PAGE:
Public high schools rarely properly prepare students for college. The transition from high school to college is difficult, and it really shouldn’t be. College freshman should be ready to go and know exactly what they want, or at least a good idea. In an ideal structure, the first 8 years of school give students that necessary broad range of knowledge, and then high school really focuses on one or a few fields of interests and helps the child decide what they want. Therefore, the transition to college and the necessity to be set on a major is a much easier process and the child isn’t completely overwhelmed by the college system. By the way, that “broad range of knowledge” that the first 8 years would provide in that ideal system would have classes that are structured in a way where children actually learn stuff and retain that knowledge and are able to put it to use, while also fostering creativity and individuality. High school should serve as preparation for college instead of just an extension of elementary school.

It’s free education, why complain? You get what you (don’t) pay for! Well, see, there’d be no reason to complain if education wasn’t mandatory. By that logic, you’re pretty much ensuring that the poor stay poor and become indoctrinated into the system while the rich get the fulfilling education which allows them to stay rich. The playing field should be even and I am happy to say that it has been getting more even with many new scholarships and college opportunities for less fortunate people. However, that progress needs to be seen in elementary and high school, too.


How is it possible for a person to strongly dislike photography?




Do you know anybody who hates photography? I certainly don’t. I really can’t fathom how someone could hate such a beautiful innovation. Just like at all of the products of photography. We went from painted portraits of presidents and other elected leaders to an actual point in time of that leader being recorded and forever etched into history. Taking a photo is much easier than painting a portrait and the resemblance is exact, due to it being the real thing and not a painting.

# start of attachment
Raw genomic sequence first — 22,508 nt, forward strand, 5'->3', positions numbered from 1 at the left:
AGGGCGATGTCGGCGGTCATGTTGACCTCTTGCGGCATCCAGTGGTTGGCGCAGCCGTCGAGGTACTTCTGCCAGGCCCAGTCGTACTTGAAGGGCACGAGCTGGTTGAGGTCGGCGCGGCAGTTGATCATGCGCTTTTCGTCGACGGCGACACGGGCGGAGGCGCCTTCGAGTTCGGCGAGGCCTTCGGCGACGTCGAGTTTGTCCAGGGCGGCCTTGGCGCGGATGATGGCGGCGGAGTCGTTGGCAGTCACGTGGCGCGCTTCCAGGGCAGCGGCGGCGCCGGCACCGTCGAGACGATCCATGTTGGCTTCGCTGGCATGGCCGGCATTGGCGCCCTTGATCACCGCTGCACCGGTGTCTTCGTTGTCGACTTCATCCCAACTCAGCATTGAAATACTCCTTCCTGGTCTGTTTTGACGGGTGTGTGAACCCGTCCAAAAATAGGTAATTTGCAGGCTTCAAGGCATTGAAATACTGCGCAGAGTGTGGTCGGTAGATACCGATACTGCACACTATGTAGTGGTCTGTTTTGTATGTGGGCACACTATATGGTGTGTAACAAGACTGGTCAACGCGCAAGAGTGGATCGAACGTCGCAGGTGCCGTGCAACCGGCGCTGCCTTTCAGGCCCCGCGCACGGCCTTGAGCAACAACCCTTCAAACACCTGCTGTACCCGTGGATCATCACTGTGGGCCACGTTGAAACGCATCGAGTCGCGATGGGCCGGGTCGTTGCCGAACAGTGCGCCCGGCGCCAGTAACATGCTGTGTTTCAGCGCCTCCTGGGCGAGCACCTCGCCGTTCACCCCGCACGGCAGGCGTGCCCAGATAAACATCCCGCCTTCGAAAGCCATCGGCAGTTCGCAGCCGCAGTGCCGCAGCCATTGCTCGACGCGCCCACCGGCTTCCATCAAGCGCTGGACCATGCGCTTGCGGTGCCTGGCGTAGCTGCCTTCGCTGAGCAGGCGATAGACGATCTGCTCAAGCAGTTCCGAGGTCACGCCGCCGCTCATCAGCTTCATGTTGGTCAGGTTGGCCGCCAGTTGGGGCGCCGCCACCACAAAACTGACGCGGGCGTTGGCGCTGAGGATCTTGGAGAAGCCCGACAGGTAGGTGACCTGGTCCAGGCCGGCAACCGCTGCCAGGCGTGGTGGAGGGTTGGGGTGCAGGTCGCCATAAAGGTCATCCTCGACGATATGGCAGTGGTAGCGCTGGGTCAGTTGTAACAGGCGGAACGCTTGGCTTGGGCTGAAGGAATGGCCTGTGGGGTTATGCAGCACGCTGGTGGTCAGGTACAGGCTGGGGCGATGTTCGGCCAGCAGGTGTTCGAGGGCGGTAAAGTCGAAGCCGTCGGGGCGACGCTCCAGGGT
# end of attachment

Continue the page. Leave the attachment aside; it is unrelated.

What else is great about photography? You mean, besides everything. Photos are beautiful. Have you seen the millions of pictures of sunsets on the Internet? They are really gorgeous. On top of that, photos help children learn. There is not one young child out there that doesn’t prefer picture books to other books. They like the visualizations that photos provide. It helps them really get a grasp of what is going on because they are actually seeing it instead of reading words that may or may not describe it in detail. Photos are everywhere in life now, especially with the rise of the “selfie”. Browse Facebook, Twitter, and Instagram and you’re guaranteed to see many of these pictures. A selfie is just a casual picture that someone takes of themselves. Long gone are the days of going to professional photo studios for a simple photo of you, although those studios still use the best cameras and produce the best results, but for just casual photos, a selfie taken by a phone camera will suffice.

Can you imagine a world without photography? I really can’t. It’s become such a staple in our life that just taking it away would make it feel like something is missing. How would you be able to forever record that beautiful sunset or your wedding day? How about that silly moment where your child has food all over his or her face? I myself do not have very good photographic memory, therefore being able to just store these events clear in my mind wouldn’t work. Pictures are incredibly important in our daily lives and simply cannot just be randomly erased. Do you really want to go back to the days of spending hours painting a beautiful picture? I’d much rather snap a quick picture and have it stored forever (or at least until I decide to delete it).

Since I’m praising photography so much, I must be an incredibly photogenic person, right? Heavens, no! I absolutely hate taking pictures of myself, but that doesn’t mean I hate photography as a whole. I love seeing and taking pictures of things found on this beautiful planet, just not pictures of me. It’s definitely something that can be abused, as it is a lot, but the pros outweigh the cons by a large margin when it comes to photography. Again, I pose the question, how is it possible for a person to strongly dislike photography?